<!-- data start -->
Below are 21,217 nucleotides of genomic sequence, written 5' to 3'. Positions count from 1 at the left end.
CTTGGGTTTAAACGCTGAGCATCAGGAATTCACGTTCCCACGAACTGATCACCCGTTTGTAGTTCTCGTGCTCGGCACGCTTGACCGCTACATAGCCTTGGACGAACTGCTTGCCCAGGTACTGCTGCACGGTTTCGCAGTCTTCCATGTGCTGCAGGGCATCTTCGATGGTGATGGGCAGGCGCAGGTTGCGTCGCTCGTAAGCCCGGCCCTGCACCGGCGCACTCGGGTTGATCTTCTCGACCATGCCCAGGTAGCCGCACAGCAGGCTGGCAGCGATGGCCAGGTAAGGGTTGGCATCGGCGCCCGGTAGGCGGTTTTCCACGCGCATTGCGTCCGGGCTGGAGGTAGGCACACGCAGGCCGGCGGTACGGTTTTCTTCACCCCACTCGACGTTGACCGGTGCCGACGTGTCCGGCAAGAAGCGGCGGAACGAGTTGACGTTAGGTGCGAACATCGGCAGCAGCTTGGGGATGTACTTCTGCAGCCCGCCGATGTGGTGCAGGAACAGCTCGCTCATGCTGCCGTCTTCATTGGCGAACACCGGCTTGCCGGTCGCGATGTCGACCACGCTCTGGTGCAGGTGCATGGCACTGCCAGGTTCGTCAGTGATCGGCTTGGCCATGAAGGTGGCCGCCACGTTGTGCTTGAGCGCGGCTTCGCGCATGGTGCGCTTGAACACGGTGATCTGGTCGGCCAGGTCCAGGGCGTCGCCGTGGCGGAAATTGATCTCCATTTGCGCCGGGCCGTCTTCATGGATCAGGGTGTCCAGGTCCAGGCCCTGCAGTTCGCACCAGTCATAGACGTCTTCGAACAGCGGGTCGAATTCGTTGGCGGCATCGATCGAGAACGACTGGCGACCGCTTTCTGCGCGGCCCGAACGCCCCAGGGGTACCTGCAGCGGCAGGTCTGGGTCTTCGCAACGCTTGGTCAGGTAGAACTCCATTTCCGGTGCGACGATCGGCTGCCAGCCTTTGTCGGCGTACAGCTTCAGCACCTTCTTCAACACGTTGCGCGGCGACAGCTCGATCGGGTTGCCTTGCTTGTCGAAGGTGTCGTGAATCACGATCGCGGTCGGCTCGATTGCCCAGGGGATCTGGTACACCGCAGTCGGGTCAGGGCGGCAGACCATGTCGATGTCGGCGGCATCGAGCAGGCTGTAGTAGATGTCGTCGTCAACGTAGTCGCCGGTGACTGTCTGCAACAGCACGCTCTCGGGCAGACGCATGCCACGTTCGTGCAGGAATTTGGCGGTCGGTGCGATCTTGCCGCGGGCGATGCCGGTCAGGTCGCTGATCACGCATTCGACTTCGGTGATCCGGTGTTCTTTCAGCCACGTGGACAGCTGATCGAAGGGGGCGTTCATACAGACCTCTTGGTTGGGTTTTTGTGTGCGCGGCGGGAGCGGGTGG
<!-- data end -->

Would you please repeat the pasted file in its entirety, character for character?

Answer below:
Below are 21,217 nucleotides of genomic sequence, written 5' to 3'. Positions count from 1 at the left end.
CTTGGGTTTAAACGCTGAGCATCAGGAATTCACGTTCCCACGAACTGATCACCCGTTTGTAGTTCTCGTGCTCGGCACGCTTGACCGCTACATAGCCTTGGACGAACTGCTTGCCCAGGTACTGCTGCACGGTTTCGCAGTCTTCCATGTGCTGCAGGGCATCTTCGATGGTGATGGGCAGGCGCAGGTTGCGTCGCTCGTAAGCCCGGCCCTGCACCGGCGCACTCGGGTTGATCTTCTCGACCATGCCCAGGTAGCCGCACAGCAGGCTGGCAGCGATGGCCAGGTAAGGGTTGGCATCGGCGCCCGGTAGGCGGTTTTCCACGCGCATTGCGTCCGGGCTGGAGGTAGGCACACGCAGGCCGGCGGTACGGTTTTCTTCACCCCACTCGACGTTGACCGGTGCCGACGTGTCCGGCAAGAAGCGGCGGAACGAGTTGACGTTAGGTGCGAACATCGGCAGCAGCTTGGGGATGTACTTCTGCAGCCCGCCGATGTGGTGCAGGAACAGCTCGCTCATGCTGCCGTCTTCATTGGCGAACACCGGCTTGCCGGTCGCGATGTCGACCACGCTCTGGTGCAGGTGCATGGCACTGCCAGGTTCGTCAGTGATCGGCTTGGCCATGAAGGTGGCCGCCACGTTGTGCTTGAGCGCGGCTTCGCGCATGGTGCGCTTGAACACGGTGATCTGGTCGGCCAGGTCCAGGGCGTCGCCGTGGCGGAAATTGATCTCCATTTGCGCCGGGCCGTCTTCATGGATCAGGGTGTCCAGGTCCAGGCCCTGCAGTTCGCACCAGTCATAGACGTCTTCGAACAGCGGGTCGAATTCGTTGGCGGCATCGATCGAGAACGACTGGCGACCGCTTTCTGCGCGGCCCGAACGCCCCAGGGGTACCTGCAGCGGCAGGTCTGGGTCTTCGCAACGCTTGGTCAGGTAGAACTCCATTTCCGGTGCGACGATCGGCTGCCAGCCTTTGTCGGCGTACAGCTTCAGCACCTTCTTCAACACGTTGCGCGGCGACAGCTCGATCGGGTTGCCTTGCTTGTCGAAGGTGTCGTGAATCACGATCGCGGTCGGCTCGATTGCCCAGGGGATCTGGTACACCGCAGTCGGGTCAGGGCGGCAGACCATGTCGATGTCGGCGGCATCGAGCAGGCTGTAGTAGATGTCGTCGTCAACGTAGTCGCCGGTGACTGTCTGCAACAGCACGCTCTCGGGCAGACGCATGCCACGTTCGTGCAGGAATTTGGCGGTCGGTGCGATCTTGCCGCGGGCGATGCCGGTCAGGTCGCTGATCACGCATTCGACTTCGGTGATCCGGTGTTCTTTCAGCCACGTGGACAGCTGATCGAAGGGGGCGTTCATACAGACCTCTTGGTTGGGTTTTTGTGTGCGCGGCGGGAGCGGGTGG